Schaap believes that West Michigan software developers are coming to see their market as national and even global, which breaks down resistance among “competitors” to working together on such ventures.

“It’s kind of like learning by people you respect,” Schaap says. “So when you’re actually getting to talk to the people who do these kinds of things, it’s people who are personally passionate. You’re going to see them online at 2 a.m. working away at this stuff.

"Within West Michigan, people are saying: ‘You know what? The whole idea of competition isn’t that big a deal because we’re kind of working on a national level. So why can’t we get together and work on things?’”

Indeed, one training partner for Collective Idea has been Mike Boyink, owner of Boyink Interactive, who has launched a successful side venture called Train-EE. Boyink collaborated with Collective Idea on some recent training, but also conducts his own, which he says earns extra revenue while helping to form client relationships for his primary company.

Boyink has done two training sessions on Expression Engine – one in Holland’s City Flats and one in San Antonio (“We wanted to go somewhere warm in the winter,” he explains), and plans a second City Flats session this week. Boyink says he takes advantage of a close relationship with Ellis Labs – the developer of Expression Engine – in making the sessions successful.

Work and Play
Morrison and Boyink agreed – as did Gray and Heinz – that a fun atmosphere was part of the attraction for this new brand of training.

Boyink says the winter location of San Antonio was chosen in part to take advantage of that city’s famous RiverWalk, which is teeming with things to do after the sun goes down.

“We look for spots like restaurants and bars – stuff you can walk to,” Boyink says.

Not all alternative training focuses on a market of displaced individuals, of course. Grand Rapids-based Atomic Object, which has earned a reputation for its strong application development skills, recently began offering training sessions in the writing of code and applications – as opposed to the use of existing applications.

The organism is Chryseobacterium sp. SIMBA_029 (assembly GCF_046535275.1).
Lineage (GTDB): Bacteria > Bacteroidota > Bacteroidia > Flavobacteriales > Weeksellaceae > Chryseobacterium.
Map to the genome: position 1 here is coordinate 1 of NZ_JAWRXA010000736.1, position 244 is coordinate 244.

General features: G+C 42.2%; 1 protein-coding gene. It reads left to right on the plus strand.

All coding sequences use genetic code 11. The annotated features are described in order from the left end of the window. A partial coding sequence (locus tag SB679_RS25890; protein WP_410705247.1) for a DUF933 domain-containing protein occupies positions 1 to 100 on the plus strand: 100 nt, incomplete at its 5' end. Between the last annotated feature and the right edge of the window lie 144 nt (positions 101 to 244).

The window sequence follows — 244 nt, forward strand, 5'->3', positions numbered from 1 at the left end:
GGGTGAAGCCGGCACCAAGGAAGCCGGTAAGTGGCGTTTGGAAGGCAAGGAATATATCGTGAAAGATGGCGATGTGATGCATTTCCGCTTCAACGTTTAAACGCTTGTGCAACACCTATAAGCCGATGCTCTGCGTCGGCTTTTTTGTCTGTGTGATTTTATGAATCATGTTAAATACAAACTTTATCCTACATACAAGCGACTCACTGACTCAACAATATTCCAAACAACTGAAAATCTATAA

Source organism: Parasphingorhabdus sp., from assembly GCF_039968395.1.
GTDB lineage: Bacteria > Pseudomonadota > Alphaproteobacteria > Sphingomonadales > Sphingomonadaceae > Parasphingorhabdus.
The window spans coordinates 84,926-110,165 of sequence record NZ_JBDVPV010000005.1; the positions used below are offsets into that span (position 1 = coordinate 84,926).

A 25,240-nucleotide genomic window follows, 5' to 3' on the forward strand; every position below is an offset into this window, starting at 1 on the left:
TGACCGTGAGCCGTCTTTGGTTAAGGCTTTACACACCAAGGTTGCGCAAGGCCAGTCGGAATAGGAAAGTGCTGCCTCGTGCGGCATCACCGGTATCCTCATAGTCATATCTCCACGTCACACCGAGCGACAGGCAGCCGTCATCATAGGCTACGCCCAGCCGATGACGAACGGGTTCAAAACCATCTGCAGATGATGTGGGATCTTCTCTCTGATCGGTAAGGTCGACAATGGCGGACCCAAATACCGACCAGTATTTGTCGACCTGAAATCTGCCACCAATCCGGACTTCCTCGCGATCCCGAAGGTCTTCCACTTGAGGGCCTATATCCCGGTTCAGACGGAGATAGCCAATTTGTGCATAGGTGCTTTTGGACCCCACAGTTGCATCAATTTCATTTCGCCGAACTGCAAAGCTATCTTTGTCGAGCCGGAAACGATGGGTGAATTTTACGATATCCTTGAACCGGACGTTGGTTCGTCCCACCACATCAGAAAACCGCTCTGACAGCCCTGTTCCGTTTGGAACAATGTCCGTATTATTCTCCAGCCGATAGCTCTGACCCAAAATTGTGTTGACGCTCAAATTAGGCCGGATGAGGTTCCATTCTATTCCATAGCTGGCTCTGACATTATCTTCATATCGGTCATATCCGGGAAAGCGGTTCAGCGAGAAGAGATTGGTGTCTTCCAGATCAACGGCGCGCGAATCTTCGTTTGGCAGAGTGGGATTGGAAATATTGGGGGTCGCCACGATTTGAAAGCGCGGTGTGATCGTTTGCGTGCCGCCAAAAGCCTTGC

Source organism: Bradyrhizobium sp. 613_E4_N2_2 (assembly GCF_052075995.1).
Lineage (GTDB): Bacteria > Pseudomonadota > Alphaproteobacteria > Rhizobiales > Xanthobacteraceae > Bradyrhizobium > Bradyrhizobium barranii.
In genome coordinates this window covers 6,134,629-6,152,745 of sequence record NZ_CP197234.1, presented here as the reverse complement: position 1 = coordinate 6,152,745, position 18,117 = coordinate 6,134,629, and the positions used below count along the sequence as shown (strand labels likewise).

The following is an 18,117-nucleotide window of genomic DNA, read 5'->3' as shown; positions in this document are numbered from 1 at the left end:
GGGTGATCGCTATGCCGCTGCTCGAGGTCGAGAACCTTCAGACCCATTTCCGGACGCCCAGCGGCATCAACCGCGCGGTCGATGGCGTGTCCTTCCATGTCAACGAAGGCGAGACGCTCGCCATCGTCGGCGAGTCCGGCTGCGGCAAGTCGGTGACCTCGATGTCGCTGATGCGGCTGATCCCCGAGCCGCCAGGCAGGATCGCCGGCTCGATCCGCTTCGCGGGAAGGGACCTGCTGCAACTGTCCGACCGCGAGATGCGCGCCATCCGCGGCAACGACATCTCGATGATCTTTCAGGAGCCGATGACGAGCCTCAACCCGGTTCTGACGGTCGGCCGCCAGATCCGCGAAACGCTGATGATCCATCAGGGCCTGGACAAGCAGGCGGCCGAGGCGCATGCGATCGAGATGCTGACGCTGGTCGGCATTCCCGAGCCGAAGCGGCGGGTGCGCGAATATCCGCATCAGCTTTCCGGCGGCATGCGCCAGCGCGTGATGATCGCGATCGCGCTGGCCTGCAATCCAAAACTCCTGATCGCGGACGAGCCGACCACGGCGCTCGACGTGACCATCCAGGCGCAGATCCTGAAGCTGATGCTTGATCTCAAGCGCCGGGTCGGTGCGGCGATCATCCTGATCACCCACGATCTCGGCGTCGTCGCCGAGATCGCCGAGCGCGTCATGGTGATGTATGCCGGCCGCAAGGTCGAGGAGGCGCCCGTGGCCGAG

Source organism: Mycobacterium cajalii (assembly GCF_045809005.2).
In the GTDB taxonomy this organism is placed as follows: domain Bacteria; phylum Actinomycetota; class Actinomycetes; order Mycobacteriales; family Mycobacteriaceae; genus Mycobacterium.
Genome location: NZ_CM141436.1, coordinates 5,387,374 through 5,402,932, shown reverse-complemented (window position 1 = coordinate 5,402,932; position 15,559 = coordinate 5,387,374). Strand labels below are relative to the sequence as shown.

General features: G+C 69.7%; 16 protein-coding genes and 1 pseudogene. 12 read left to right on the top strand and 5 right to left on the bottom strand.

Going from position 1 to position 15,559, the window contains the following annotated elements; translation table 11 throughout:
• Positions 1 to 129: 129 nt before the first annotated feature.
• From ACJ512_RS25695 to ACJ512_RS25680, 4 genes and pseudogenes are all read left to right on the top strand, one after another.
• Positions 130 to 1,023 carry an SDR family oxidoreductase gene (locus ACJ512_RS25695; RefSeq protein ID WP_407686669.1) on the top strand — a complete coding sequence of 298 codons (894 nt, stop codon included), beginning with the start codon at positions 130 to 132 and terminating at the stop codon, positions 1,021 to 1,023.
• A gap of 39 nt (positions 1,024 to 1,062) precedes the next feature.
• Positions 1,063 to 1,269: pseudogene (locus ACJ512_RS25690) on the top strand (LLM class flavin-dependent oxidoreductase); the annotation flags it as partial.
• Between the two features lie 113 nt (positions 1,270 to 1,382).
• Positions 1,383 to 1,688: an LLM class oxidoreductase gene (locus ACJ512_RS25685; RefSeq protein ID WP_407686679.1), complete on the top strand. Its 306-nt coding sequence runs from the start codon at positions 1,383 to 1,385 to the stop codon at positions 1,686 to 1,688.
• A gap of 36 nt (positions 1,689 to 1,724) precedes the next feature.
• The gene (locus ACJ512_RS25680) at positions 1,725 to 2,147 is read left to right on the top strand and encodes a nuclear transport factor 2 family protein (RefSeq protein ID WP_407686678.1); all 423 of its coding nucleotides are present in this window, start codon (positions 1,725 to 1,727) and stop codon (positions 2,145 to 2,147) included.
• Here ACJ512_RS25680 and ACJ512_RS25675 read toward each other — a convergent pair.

For his clientele, Atomic Object President Carl Erickson has largely looked to the corporate market.

“What we have found is, over the course of eight years of doing custom software development for a lot of local customers, those who have engineers and developers on staff will look at the way Atomic does stuff, and they’ll say, ‘I want my guys to do that and get those results,’” Erickson says.

“We had a half-dozen guys from Lockheed Martin come last summer, and they were here for a week and we put together a customized curriculum for coding custom software development.”

Each course is customized to the customer’s need, Erickson says, but the key is working hands-on with the client and being available for follow-up.

But Morrison says there appears to be a subtle shift in underlying reasons for those who pursue training, which traditionally is tied to requirements for current job at the request of their employers or to add value to their current positions.

“We are now seeing people that have been downsized in their current jobs and are looking to one: learn new skills, or two: increase what they already know, so they can start their own business or do freelance work,” he says.

Dan Calabrese is the co-founder and editor in chief of North Star Writers Group and previously owned a West Michigan public relations firm by the same name. He has written for the Macomb Daily, the Royal Oak Daily Tribune, the Journal Newspapers in Wayne County and the Grand Rapids Business Journal.


Brandon Keepers, Dan Morrison and Brian Ryckbost of Collective Idea – Holland

Daniel Morrison, president of Collective Idea  , photographed at City Flats Hotel - Holland (2)

Aaron Schaap, one of the leaders of the Geek Group - Zeeland

Photographs by Brian Kelly -All Rights Reserved